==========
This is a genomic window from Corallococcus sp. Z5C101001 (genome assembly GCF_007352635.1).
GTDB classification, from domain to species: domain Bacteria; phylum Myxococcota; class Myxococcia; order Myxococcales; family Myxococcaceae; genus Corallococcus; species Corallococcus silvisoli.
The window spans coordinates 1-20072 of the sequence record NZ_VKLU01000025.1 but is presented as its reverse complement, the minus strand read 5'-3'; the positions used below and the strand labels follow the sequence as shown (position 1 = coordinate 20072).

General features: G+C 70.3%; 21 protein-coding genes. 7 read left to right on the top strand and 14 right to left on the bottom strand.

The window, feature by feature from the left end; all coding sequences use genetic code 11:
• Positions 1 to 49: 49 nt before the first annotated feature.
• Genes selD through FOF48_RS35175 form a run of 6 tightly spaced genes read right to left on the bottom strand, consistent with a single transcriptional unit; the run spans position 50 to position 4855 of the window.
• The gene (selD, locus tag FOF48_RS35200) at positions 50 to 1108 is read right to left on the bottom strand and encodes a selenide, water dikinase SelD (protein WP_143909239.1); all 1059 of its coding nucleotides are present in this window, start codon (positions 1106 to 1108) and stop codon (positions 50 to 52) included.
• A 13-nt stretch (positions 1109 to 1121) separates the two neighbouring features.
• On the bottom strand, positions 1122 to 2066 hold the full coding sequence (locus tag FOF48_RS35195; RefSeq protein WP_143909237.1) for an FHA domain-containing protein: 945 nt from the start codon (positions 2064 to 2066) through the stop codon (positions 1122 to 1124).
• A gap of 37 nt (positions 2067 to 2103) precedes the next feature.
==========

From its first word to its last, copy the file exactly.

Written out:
This is a genomic window from Corallococcus sp. Z5C101001 (genome assembly GCF_007352635.1).
GTDB classification, from domain to species: domain Bacteria; phylum Myxococcota; class Myxococcia; order Myxococcales; family Myxococcaceae; genus Corallococcus; species Corallococcus silvisoli.
The window spans coordinates 1-20072 of the sequence record NZ_VKLU01000025.1 but is presented as its reverse complement, the minus strand read 5'-3'; the positions used below and the strand labels follow the sequence as shown (position 1 = coordinate 20072).

General features: G+C 70.3%; 21 protein-coding genes. 7 read left to right on the top strand and 14 right to left on the bottom strand.

The window, feature by feature from the left end; all coding sequences use genetic code 11:
• Positions 1 to 49: 49 nt before the first annotated feature.
• Genes selD through FOF48_RS35175 form a run of 6 tightly spaced genes read right to left on the bottom strand, consistent with a single transcriptional unit; the run spans position 50 to position 4855 of the window.
• The gene (selD, locus tag FOF48_RS35200) at positions 50 to 1108 is read right to left on the bottom strand and encodes a selenide, water dikinase SelD (protein WP_143909239.1); all 1059 of its coding nucleotides are present in this window, start codon (positions 1106 to 1108) and stop codon (positions 50 to 52) included.
• A 13-nt stretch (positions 1109 to 1121) separates the two neighbouring features.
• On the bottom strand, positions 1122 to 2066 hold the full coding sequence (locus tag FOF48_RS35195; RefSeq protein WP_143909237.1) for an FHA domain-containing protein: 945 nt from the start codon (positions 2064 to 2066) through the stop codon (positions 1122 to 1124).
• A gap of 37 nt (positions 2067 to 2103) precedes the next feature.